If you had a favorite mural at Wynwood Walls, I hope you took a photo. There is whole new crop of them at the famed epicenter of the Wynwood Arts District that is renowned for its world class and continually evolving collection of curated street art. In December the owners, Goldman Properties, formally unveiled 12 new installations with a theme of “humankind”. The new work will be up for at least a year and includes some familiar names – Tristan Eaton, Risk, Lady Pink, and many more.
There is also a new look and new show at the Peter Tunney Experience gallery located in the main courtyard. Tunney took imaginative advantage of failed casino operator and current President Trump’s overblown and bankrupt Taj Mahal boardwalk casino which opened in 1990, and was once dubbed the “eighth wonder of the world” by Trump. But within a year the casino had declared bankruptcy, as Trump had financed it with $900 million in junk bonds. CNN recently reported that the failed casino also broke anti-money laundering rules 106 times during its first year of business.
So to make American great again he held a liquidation sale in July 2017 to sell off all the tacky old Indian designed gilded objects including enormous crystal chandeliers from Austria, gold framed light boxes, trumpeting elephant statues, brocade furniture and swirling patterned rugs. Hard Rock International, owned by the Hollywood Florida Seminole Tribe, bought the casino for $50 million (a bargain at 4 cents on the dollar) and plans to redesign it to open in 2 years.
Tunney bought some select items and has transformed his gallery into an exhibit that is called “Beyond Word” using the casino carpeting, lavish chandeliers and other remnants from the defunct hotel. This is a unique re-imagining, incorporating the Taj Mahal swag and Tunney’s word art into a cohesive, gaudy, installation think piece.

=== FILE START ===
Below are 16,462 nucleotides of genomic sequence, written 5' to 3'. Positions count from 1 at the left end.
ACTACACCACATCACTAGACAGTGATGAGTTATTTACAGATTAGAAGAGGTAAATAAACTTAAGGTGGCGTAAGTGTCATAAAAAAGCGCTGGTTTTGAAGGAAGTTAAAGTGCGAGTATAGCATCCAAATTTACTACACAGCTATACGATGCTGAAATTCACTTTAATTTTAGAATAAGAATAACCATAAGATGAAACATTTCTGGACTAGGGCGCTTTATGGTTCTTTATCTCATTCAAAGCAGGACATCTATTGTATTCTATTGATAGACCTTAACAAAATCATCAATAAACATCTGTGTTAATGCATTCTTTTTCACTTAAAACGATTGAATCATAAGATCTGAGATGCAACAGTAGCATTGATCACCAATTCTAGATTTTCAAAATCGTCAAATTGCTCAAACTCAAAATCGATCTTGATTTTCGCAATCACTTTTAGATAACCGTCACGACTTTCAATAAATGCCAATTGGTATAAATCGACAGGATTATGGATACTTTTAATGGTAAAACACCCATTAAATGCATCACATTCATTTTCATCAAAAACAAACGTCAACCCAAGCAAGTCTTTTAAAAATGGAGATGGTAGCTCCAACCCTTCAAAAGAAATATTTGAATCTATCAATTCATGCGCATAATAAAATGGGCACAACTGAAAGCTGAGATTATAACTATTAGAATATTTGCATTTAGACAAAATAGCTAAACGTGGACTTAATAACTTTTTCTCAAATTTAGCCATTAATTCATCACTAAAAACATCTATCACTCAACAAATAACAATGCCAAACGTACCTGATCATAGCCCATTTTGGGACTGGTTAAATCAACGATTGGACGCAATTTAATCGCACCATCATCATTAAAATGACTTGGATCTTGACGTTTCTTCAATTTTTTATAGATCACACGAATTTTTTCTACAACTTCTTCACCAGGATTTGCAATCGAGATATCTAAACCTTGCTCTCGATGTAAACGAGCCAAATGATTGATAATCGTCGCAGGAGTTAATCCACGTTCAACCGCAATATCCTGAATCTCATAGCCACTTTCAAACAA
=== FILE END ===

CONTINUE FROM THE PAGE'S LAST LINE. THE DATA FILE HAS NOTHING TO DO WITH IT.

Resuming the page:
Elsewhere in Wynwood Walls, there are new sculptures and murals under the theme of “humanKIND” to infuse compassion, humanity and empathy in today’s society. This concept aims to manifest hope into the world, with the uplifting artwork curated by Goldman Global Arts.
A new favorite is the giant crouching cat on a plane skeleton sculpture (as shown in the above photo) in the courtyard by Bordallo II.
“I was born in Lisbon, 1987. I belong to a generation that is extremely consumerist, materialist and greedy,” he says. “With the production of things at its highest, the production of “waste” and unused objects is also at its highest. “Waste” is quoted because of its abstract definition: one man’s trash is another man’s treasure. I create, recreate, assemble and develop ideas with end-of-life material and try to relate it to sustainability, ecological and social awareness.”
The cat is made from discarded metal scraps, repurposed and painted in bright colors. His tail coyly sits on top of the disconnected nose of the plane on a piece sure to be a new selfie hot spot.
Lady Pink, one of the original street art grrrls from the Bronx Wild Style crew of the 70s, has updated her long wall mural. The new mural plays out like a graphic novel with chapters of smaller murals telling a bigger picture story as the outlines of the murals spell the word RESIST. Scenes of rising tides swallow Paris and polar bears alike. Trump makes another unfortunate appearance as a diapered devil against a wall of human skulls.
Tristan Eaton, who has a huge mural in West Palm Beach on the Alexander Lofts building, has a new work here of multi-ethnic female faces, layered in red, white and blue with a row of white stars blazing across the front. It’s power to the women of America, a timely and insightful way to express solidarity.
In what is sure to be another major selfie spot, artist Leon Keer has created an old school mural of a Polaroid camera called ‘Picture Perfect’.
Ironically he is against the craze saying “The forced selfies will consume the unique identity you have and blur upon the existence of the person you are. Humanity and kindness does not arise from selfieshness.”
Sorry Leon, this work has already appeared thousands of times online.
With all the new work, Wynwood Walls is well worth a new visit.
Wynwood Walls is the winner of the 2016 “Global Award of Excellence” – from the Urban Land Institute.
Eat at Wynwood Kitchen, stroll the courtyard, peruse the more affordable art in the back gallery. And don’t forget to take photos of favorite murals, as these will be gone when the new winds of change blow through.